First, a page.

Martinez takes stand on sting operation 


"Together we can. Together we will." That's the slogan Orange County Chairman Mel Martinez has adopted for his administration, the words of which flew on a banner from a plane high above downtown Orlando last week as Linda Chapin's successor was sworn in.

Naturally he was eager to get started. And a faxed news release to the media quickly affirmed it.

"Chairman Martinez Active in First Days," read the headline above the announcement sent out at 10:43 a.m. on Friday, Nov. 20. "Three days after taking the Oath of Office, Orange County Chairman Mel Martinez has been busy discussing issues, developing plans and meeting with Orange County employees. ...

"The Chairman also has been dealing with important issues that confront the county. ‘This is a "governing transition" period. We don't have the luxury of several months to figure out our game plan ...,' said Chairman Martinez."

The import was made quickly apparent with a followup fax (sent at 11:27 a.m.). Written by the county's Office of Communications in the authoritative tone normally reserved for declarations of war, it was the first on a topic that so far constitutes the entirety of the new administration's messages to the media.

; ;

"Chairman Martinez Orders Prompt Resolution to South Apopka Hornets Nest," came the announcement.

The text:

"A large hornets nest in an abandoned house south of Apopka will be destroyed soon.

"Discovered late Wednesday by neighbors, Orange County Chairman Mel Martinez ordered staff to take ‘all necessary steps' to have the nest removed.

"Orange County Building Director John Warbington said that the county is exploring options for a long term solution to the problem. ‘We will do everything we can to solve the problem, both short term and long term. We're investigating concerns that the house is unsafe and a nuisance. If it is, we will get the legal authority to knock it down.

"Orange County is taking the unusual step of dealing with a hornet's nest on private property because of the special risk it creates for neighbors. ‘This is a complicated legal issue but we've found a way to cut through the red tape,' said Warbington."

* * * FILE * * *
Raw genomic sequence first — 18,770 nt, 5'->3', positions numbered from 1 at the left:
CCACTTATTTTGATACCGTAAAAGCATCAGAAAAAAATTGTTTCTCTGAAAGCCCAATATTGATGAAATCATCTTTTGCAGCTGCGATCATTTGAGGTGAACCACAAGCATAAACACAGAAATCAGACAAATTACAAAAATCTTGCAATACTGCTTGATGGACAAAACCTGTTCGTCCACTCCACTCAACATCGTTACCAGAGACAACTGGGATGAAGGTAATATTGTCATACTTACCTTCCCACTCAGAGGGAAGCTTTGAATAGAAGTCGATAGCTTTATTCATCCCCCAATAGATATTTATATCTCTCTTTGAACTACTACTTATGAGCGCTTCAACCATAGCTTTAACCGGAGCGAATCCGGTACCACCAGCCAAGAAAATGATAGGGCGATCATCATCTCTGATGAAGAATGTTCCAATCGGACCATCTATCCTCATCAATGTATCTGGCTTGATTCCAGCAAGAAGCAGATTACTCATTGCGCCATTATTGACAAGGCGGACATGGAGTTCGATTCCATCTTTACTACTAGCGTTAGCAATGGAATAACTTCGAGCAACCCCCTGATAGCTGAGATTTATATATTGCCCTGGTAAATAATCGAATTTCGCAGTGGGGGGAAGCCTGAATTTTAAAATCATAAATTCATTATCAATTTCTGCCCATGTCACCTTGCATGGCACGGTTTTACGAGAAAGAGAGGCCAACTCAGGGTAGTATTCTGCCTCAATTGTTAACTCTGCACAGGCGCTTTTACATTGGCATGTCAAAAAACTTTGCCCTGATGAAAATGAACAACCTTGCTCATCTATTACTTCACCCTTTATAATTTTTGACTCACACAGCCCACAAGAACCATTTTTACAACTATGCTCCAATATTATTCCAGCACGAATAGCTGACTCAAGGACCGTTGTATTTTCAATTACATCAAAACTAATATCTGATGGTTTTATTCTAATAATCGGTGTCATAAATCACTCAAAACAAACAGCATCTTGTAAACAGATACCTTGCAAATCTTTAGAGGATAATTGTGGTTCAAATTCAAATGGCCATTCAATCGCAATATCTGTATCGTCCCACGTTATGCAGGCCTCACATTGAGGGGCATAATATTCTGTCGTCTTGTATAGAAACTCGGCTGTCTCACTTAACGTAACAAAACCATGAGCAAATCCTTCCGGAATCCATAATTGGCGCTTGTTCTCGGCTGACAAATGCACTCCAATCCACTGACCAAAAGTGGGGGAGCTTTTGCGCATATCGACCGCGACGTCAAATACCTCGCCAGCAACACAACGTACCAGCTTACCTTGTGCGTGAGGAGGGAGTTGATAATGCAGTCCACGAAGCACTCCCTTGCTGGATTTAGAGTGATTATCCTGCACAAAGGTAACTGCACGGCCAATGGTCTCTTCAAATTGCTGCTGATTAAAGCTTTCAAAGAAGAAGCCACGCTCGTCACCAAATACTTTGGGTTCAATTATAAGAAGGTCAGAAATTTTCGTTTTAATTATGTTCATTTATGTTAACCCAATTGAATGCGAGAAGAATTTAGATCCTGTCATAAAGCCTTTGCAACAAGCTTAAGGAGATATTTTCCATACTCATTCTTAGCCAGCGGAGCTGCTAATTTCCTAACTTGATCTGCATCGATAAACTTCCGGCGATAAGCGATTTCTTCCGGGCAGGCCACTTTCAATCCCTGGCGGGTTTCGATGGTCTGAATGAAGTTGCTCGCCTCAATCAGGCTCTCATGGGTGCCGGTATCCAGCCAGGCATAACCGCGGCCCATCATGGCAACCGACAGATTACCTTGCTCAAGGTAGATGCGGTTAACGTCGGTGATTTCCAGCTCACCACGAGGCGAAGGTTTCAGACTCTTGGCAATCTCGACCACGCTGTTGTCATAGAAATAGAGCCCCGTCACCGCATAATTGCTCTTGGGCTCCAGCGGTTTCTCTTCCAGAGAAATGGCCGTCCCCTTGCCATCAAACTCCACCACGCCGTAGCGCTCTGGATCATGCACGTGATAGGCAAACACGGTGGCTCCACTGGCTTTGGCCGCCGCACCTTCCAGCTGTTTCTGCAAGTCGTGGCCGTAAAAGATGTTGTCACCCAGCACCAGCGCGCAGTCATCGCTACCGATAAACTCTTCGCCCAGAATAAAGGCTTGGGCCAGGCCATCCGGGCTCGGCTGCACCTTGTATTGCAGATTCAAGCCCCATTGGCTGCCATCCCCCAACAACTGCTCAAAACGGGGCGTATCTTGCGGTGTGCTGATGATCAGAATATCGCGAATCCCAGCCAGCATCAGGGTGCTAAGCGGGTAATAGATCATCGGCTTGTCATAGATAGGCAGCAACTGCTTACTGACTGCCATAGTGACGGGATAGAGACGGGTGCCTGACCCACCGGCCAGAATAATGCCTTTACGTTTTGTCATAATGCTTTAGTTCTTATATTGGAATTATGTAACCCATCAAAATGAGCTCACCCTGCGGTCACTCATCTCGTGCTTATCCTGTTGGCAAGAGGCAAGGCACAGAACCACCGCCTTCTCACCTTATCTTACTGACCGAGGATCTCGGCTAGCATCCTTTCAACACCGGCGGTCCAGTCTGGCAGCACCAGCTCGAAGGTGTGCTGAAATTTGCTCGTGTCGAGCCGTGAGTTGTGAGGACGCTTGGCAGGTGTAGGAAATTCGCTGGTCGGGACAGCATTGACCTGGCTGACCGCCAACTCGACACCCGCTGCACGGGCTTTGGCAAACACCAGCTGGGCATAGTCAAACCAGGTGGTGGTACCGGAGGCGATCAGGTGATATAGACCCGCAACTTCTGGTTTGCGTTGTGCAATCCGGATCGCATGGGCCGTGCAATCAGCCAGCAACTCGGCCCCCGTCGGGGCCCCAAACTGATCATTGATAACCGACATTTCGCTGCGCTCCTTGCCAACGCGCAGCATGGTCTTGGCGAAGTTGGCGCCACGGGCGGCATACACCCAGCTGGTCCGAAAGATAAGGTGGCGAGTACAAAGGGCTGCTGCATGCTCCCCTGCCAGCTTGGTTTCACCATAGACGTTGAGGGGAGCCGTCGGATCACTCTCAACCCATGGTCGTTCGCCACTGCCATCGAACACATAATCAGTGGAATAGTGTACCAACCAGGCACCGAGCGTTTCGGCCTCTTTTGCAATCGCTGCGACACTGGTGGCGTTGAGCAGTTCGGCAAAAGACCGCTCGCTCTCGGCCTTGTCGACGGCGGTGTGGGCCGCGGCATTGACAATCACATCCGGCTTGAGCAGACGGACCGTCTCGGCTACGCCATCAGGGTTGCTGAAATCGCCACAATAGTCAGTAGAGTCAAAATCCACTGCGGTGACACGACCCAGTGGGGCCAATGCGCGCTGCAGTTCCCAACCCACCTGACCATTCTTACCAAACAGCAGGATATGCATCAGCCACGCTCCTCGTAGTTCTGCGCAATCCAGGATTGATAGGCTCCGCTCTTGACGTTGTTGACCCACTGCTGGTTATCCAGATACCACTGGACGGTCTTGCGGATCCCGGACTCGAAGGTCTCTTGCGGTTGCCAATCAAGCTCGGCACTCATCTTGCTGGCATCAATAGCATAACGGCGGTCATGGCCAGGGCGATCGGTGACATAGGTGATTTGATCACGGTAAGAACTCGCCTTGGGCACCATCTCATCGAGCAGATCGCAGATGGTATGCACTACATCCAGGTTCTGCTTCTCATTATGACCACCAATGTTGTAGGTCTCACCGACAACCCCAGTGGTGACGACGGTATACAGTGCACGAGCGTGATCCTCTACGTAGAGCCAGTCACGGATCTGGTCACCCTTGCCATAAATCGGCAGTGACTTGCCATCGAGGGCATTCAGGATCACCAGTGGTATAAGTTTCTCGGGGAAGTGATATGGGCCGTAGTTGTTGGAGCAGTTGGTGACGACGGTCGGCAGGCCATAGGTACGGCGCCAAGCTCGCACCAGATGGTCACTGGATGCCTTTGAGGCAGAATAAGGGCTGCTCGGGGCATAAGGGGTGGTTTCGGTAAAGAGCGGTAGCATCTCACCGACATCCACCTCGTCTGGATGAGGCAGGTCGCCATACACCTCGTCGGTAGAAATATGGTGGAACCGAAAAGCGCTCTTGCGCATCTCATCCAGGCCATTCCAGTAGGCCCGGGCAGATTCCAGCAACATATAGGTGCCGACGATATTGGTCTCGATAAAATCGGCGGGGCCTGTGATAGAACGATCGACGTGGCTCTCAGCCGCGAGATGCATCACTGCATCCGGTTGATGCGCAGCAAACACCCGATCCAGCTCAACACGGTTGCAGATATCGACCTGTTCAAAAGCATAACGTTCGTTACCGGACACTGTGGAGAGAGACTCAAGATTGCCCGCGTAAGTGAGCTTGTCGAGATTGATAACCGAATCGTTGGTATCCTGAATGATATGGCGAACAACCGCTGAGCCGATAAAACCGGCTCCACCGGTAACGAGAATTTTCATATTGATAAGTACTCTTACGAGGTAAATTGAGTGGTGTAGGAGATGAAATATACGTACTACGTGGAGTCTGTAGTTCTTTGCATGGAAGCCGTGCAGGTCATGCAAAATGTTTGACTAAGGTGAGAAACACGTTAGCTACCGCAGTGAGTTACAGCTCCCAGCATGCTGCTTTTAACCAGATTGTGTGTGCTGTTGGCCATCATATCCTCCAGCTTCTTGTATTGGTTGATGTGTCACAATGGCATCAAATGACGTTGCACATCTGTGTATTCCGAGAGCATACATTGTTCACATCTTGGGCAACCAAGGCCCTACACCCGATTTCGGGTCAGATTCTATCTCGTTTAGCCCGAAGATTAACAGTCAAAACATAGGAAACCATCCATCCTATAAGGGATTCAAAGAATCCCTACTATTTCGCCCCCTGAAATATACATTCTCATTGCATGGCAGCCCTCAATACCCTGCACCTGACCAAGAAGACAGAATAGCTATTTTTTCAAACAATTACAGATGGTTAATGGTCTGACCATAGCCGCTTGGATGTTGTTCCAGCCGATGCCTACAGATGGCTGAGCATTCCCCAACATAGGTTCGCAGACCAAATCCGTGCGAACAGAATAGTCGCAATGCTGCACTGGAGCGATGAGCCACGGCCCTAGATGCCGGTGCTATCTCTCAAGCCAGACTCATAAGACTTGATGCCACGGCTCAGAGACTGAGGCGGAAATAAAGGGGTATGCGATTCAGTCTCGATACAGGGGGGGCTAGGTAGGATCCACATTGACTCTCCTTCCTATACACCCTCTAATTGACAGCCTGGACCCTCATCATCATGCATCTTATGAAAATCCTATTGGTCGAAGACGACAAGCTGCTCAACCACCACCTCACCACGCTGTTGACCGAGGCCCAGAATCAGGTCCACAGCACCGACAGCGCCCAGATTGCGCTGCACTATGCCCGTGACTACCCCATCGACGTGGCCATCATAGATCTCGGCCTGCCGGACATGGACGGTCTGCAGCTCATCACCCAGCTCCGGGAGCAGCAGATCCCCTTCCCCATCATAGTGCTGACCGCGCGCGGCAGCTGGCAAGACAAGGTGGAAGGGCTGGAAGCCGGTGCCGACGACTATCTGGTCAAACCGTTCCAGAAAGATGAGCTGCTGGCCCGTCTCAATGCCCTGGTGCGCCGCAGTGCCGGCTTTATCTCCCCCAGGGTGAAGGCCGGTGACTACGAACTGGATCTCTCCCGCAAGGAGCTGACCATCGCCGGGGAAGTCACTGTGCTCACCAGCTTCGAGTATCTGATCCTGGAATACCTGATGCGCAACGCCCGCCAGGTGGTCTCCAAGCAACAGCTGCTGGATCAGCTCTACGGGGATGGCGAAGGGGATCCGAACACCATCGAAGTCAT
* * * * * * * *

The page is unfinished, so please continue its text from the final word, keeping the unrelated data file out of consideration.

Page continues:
Now, red tape certainly was one of the things that Martinez pledged to cut through, but who could have known he would proceed with such immediacy?

Then, at 3:16 p.m., another insistent fax: "Hornets nest in South Apopka to be eradicated," it said.

"Orange County government has arranged to have a large hornets nest in an abandoned house south of Apopka destroyed this evening by a private pest control company.

"The company will perform the task this evening some time between 6:30 p.m. and 7:30 p.m. A more precise time is not possible."

At 4:09 p.m. there arrived still another fax, should the 6 o'clock news want to record the county in action: "NEW TIME," said the bold letters. "Now scheduled for between 6 p.m. and 7 p.m."

The enormity of the task was triumphantly announced the following Monday, Nov. 23, with -- you guessed it -- a fax (sent at 1:04 p.m., and sent again at 5:14 p.m.). By this time the subject property was being described much more grippingly. "South Apopka ‘Wasp House' to be demolished," it said.

"The Orange County Building Department has made arrangements with a private demolition company to tear down a house south of Apopka that had been the home to as many as 200,000 yellow jackets."

And then, the clincher:

"The yellow jackets were eradicated Friday evening. Based on evidence that the house had been used as a drug house, it was deemed that it posed a public safety risk and was a nuisance to the surrounding neighborhood."

Sorta adds a whole new dimension to the phrase "sting operation."


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